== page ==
RT: A typical crop has these sort of joints in the stalks. If you expose those to the microwaves, the stalks expand. It’s called superheating. It’s a bit like what goes on in your microwave oven — as the stalk heats up, they expand. The stalks fall over in a horizontal position. When you switch it off, switch off the microwave, the stalks stay in that position. It would make more sense to radiate with microwaves than to go physically stomping these crops. And one interesting phenomenon is the stalks are never broken, they’re just bent.

It’s all a consequence of the development of modern technology. It’s only fairly recently that we’ve been able to have portable magnetrons that can run off a 12-volt battery. Before, you would have to take a generator with you to a crop field.

I’m not saying this is actually what is going on; my article is one explanation. This seems to fit all the facts, and you don’t need aliens. Note: See below for a response from a circlemaker.

PS: OK, so say you have a spare field and a magnetron — how would you make a crop circle?
RT: I would go on a computer, go into a design program, and design the pattern prior. Then I would convert those measurements on the screen into GPS coordinates, and then I would go out with my little GPS watch or whatever, and at each point, I would be able to stake out the pattern in the field. If you are using straight lines between points, I would use a laser to figure out a straight line. That’s how I would design it.

Then the physical imprinting … one possibility is to use microwaves to superheat the stalks and cause them to fall down. Before they cool down and anchor into place, that’s when you would sculpt your pattern — when they are still flexible, when you could weave the patterns. I’m not saying that’s what they are doing, but I am saying that’s perhaps what they should be doing.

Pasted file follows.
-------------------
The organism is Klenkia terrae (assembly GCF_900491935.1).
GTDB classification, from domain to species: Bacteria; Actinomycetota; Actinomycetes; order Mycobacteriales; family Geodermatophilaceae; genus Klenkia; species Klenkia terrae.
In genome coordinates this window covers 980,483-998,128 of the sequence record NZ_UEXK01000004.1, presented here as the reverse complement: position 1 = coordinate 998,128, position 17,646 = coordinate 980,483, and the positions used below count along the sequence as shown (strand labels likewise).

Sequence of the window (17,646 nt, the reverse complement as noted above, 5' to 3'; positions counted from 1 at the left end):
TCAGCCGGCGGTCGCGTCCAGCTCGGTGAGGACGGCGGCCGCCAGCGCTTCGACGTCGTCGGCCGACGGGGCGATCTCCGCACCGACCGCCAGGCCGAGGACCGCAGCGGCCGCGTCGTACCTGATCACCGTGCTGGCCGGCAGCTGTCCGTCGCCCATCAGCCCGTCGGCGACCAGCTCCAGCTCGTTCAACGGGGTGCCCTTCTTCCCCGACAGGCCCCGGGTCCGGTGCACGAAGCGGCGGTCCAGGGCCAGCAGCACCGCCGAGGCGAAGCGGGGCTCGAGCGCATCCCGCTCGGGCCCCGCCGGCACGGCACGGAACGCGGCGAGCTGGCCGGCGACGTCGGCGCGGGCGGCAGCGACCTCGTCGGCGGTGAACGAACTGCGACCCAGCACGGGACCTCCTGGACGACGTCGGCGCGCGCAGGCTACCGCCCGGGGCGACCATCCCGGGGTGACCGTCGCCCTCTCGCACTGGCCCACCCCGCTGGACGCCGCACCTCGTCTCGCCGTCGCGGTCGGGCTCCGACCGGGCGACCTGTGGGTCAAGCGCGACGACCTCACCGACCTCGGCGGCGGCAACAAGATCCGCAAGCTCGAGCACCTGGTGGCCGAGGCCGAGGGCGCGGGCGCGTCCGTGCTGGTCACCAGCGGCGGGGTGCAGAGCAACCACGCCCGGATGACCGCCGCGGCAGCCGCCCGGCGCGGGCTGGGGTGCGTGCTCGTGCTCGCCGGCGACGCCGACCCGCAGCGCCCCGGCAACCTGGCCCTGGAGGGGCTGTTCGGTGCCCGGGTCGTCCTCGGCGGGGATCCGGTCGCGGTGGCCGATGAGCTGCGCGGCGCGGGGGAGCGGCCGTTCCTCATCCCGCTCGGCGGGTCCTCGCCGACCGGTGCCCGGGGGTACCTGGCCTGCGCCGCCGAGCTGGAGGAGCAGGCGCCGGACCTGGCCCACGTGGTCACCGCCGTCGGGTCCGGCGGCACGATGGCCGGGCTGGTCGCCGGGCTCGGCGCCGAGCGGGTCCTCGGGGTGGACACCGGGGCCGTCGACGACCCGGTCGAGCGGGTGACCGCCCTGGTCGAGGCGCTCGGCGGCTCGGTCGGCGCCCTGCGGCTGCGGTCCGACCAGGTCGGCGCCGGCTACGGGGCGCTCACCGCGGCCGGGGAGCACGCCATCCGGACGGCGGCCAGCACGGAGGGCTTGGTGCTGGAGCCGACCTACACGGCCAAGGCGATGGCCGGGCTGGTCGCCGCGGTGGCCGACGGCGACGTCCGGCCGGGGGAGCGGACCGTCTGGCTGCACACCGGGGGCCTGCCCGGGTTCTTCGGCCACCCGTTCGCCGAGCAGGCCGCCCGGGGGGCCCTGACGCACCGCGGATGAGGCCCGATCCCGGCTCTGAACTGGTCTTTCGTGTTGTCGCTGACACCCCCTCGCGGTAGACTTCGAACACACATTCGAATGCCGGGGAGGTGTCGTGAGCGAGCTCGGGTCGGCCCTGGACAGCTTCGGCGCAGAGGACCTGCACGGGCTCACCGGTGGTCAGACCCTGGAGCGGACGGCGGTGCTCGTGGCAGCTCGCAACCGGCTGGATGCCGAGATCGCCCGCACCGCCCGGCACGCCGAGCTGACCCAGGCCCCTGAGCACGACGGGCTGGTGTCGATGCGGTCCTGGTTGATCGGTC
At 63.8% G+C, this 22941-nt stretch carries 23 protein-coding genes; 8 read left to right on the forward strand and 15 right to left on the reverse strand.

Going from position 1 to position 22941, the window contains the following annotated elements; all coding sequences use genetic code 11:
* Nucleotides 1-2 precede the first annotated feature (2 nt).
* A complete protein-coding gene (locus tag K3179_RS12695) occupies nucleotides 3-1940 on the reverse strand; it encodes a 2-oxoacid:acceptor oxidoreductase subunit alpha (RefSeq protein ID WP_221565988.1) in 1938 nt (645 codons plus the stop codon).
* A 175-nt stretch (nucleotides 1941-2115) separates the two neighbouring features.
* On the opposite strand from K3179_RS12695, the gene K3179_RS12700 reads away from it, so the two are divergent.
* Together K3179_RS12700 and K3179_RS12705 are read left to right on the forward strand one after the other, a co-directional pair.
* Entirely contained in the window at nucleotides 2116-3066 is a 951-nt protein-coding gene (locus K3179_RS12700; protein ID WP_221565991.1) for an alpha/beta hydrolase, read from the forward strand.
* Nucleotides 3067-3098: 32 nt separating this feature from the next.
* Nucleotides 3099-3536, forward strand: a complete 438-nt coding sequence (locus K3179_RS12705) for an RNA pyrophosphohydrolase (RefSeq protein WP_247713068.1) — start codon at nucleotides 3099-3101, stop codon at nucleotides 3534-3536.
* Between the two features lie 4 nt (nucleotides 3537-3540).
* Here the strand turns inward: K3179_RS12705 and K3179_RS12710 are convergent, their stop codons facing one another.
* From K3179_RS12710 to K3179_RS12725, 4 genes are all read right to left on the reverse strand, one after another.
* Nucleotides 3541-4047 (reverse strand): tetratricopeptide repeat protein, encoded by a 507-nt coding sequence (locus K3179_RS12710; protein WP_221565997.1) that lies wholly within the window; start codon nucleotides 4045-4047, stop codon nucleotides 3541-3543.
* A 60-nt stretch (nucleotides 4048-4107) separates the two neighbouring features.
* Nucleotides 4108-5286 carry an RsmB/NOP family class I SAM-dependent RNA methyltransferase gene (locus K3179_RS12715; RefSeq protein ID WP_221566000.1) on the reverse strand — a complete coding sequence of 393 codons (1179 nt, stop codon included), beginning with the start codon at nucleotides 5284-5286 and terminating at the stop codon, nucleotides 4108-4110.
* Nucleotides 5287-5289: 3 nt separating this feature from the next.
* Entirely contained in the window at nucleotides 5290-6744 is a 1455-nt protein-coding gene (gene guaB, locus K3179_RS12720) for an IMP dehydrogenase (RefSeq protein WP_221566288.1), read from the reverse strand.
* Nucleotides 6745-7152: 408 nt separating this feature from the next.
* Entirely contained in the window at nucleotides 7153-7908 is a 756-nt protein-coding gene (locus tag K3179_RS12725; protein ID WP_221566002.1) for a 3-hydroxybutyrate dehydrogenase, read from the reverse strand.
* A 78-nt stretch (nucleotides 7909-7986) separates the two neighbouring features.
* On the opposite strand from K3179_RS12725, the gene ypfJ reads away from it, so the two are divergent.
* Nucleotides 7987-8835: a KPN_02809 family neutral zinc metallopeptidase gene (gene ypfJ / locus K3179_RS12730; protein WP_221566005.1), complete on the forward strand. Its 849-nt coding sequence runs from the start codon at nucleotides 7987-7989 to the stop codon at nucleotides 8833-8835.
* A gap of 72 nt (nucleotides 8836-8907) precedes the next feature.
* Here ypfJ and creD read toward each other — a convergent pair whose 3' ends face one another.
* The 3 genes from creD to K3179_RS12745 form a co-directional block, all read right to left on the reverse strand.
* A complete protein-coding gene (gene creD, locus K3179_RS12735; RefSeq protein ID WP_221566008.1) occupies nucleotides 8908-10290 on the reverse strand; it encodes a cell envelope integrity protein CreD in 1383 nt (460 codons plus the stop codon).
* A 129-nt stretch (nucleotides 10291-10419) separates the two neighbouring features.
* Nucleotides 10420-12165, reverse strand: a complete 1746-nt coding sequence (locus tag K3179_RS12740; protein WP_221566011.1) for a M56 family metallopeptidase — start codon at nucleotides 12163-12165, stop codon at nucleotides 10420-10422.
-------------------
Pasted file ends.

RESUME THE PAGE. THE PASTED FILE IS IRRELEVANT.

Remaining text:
PS: How many people would it take?
RT: The designs that are coming out now are so beautiful, I think it’s not just one lone person working in a field. Even if the technology improves, it will still be a collaboration between a number of people.

PS: Are they getting bigger or more intricate? What’s the crop circle trend?
RT: Some of the patterns are quite incredible. Some of them are 115 meters (377 feet) in diameter. If you were physically imprinting it, that’s quite a lot of effort. It’s not just going and stomping down a line, because within that 115 meters, there might be like 190 little circles of different sizes. And they’re beautiful to look at as well.

So this sort of myth that it’s a couple people hoaxing — that’s certainly the way that it started, but that’s not what is going on now.

PS: Has anyone accused you of ruining the mystery, like spoiling a magic trick? Isn’t the secrecy of the technique part of the mystique?

RT: My briefest claim to fame is that I analyzed the artworks of Jackson Pollock. Some in the art crowd said ‘maybe you shouldn’t be using science to explain away art.’ But what happened there was, by identifying the types of patterns in Pollock’s work, it made his work more wonderful, because it emphasized his talent. We found fractals in his canvases. Previously, people had assumed these were random splatters of nonsense and had no meaning to them, but we identified these natural patterns in there. He had managed to distill the essence of nature on his canvas in a direct way. That was a great example of scientific knowledge added to the value of the artwork, and I’m hoping the same thing will happen here.

If we can identify the tools that these artists are using, it’s not going to trivialize it. It’s going to demonstrate how talented these artists are.

My motivation, is to say to the world, that these patterns are spectacular, and the people who are making them have talent, and that talent should be celebrated. I think the answers will add to the celebration of these amazing thing.

Response from a Crop Circle Artist

Note: We also talked to circlemaker John Lundberg, who told us the following via email: